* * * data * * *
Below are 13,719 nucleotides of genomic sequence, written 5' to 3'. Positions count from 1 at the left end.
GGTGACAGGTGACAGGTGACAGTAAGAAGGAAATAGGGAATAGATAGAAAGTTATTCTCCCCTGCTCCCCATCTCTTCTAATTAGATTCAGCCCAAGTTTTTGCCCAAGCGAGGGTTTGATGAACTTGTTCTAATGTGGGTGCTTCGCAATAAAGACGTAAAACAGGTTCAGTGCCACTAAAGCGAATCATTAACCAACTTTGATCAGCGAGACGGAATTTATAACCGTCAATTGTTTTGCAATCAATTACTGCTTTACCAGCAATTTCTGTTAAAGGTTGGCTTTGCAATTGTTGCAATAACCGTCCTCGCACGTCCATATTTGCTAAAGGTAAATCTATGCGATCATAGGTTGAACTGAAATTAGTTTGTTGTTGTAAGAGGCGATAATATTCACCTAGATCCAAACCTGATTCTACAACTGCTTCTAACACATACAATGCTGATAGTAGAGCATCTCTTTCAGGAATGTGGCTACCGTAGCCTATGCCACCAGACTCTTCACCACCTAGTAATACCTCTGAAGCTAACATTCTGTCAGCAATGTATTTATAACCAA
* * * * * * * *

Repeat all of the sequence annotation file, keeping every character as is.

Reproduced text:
Below are 13,719 nucleotides of genomic sequence, written 5' to 3'. Positions count from 1 at the left end.
GGTGACAGGTGACAGGTGACAGTAAGAAGGAAATAGGGAATAGATAGAAAGTTATTCTCCCCTGCTCCCCATCTCTTCTAATTAGATTCAGCCCAAGTTTTTGCCCAAGCGAGGGTTTGATGAACTTGTTCTAATGTGGGTGCTTCGCAATAAAGACGTAAAACAGGTTCAGTGCCACTAAAGCGAATCATTAACCAACTTTGATCAGCGAGACGGAATTTATAACCGTCAATTGTTTTGCAATCAATTACTGCTTTACCAGCAATTTCTGTTAAAGGTTGGCTTTGCAATTGTTGCAATAACCGTCCTCGCACGTCCATATTTGCTAAAGGTAAATCTATGCGATCATAGGTTGAACTGAAATTAGTTTGTTGTTGTAAGAGGCGATAATATTCACCTAGATCCAAACCTGATTCTACAACTGCTTCTAACACATACAATGCTGATAGTAGAGCATCTCTTTCAGGAATGTGGCTACCGTAGCCTATGCCACCAGACTCTTCACCACCTAGTAATACCTCTGAAGCTAACATTCTGTCAGCAATGTATTTATAACCAA